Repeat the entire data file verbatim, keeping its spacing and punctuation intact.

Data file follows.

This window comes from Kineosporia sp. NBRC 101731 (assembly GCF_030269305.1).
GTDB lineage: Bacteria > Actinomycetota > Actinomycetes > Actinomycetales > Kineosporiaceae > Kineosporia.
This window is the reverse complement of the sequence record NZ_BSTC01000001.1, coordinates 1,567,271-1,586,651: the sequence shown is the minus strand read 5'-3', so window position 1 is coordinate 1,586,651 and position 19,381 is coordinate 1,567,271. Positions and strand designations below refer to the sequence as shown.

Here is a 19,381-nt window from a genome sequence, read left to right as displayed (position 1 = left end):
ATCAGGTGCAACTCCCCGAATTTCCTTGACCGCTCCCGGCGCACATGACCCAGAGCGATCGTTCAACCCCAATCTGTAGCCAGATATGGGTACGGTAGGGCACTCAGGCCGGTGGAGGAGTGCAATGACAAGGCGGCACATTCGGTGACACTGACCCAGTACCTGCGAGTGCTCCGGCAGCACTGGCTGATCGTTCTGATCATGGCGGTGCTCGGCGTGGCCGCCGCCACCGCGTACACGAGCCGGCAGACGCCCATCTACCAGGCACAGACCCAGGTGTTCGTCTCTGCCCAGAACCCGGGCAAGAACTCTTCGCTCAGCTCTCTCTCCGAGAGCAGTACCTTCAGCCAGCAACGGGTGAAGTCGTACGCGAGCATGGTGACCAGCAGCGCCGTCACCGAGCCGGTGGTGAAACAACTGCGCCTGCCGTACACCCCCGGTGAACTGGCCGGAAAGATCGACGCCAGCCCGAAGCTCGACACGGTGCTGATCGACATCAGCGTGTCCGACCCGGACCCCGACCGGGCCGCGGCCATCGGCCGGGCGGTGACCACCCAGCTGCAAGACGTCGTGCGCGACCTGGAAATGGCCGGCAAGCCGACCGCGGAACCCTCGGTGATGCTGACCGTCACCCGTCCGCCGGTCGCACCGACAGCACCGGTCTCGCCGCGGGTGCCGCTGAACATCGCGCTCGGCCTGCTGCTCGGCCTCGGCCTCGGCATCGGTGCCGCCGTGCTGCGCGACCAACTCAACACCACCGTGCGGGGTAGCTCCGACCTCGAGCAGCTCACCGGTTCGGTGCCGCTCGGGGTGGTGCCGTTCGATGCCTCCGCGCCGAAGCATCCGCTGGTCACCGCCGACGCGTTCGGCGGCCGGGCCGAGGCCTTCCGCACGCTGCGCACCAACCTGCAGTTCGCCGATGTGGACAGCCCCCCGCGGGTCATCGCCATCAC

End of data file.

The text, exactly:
This window comes from Kineosporia sp. NBRC 101731 (assembly GCF_030269305.1).
GTDB lineage: Bacteria > Actinomycetota > Actinomycetes > Actinomycetales > Kineosporiaceae > Kineosporia.
This window is the reverse complement of the sequence record NZ_BSTC01000001.1, coordinates 1,567,271-1,586,651: the sequence shown is the minus strand read 5'-3', so window position 1 is coordinate 1,586,651 and position 19,381 is coordinate 1,567,271. Positions and strand designations below refer to the sequence as shown.

Here is a 19,381-nt window from a genome sequence, read left to right as displayed (position 1 = left end):
ATCAGGTGCAACTCCCCGAATTTCCTTGACCGCTCCCGGCGCACATGACCCAGAGCGATCGTTCAACCCCAATCTGTAGCCAGATATGGGTACGGTAGGGCACTCAGGCCGGTGGAGGAGTGCAATGACAAGGCGGCACATTCGGTGACACTGACCCAGTACCTGCGAGTGCTCCGGCAGCACTGGCTGATCGTTCTGATCATGGCGGTGCTCGGCGTGGCCGCCGCCACCGCGTACACGAGCCGGCAGACGCCCATCTACCAGGCACAGACCCAGGTGTTCGTCTCTGCCCAGAACCCGGGCAAGAACTCTTCGCTCAGCTCTCTCTCCGAGAGCAGTACCTTCAGCCAGCAACGGGTGAAGTCGTACGCGAGCATGGTGACCAGCAGCGCCGTCACCGAGCCGGTGGTGAAACAACTGCGCCTGCCGTACACCCCCGGTGAACTGGCCGGAAAGATCGACGCCAGCCCGAAGCTCGACACGGTGCTGATCGACATCAGCGTGTCCGACCCGGACCCCGACCGGGCCGCGGCCATCGGCCGGGCGGTGACCACCCAGCTGCAAGACGTCGTGCGCGACCTGGAAATGGCCGGCAAGCCGACCGCGGAACCCTCGGTGATGCTGACCGTCACCCGTCCGCCGGTCGCACCGACAGCACCGGTCTCGCCGCGGGTGCCGCTGAACATCGCGCTCGGCCTGCTGCTCGGCCTCGGCCTCGGCATCGGTGCCGCCGTGCTGCGCGACCAACTCAACACCACCGTGCGGGGTAGCTCCGACCTCGAGCAGCTCACCGGTTCGGTGCCGCTCGGGGTGGTGCCGTTCGATGCCTCCGCGCCGAAGCATCCGCTGGTCACCGCCGACGCGTTCGGCGGCCGGGCCGAGGCCTTCCGCACGCTGCGCACCAACCTGCAGTTCGCCGATGTGGACAGCCCCCCGCGGGTCATCGCCATCAC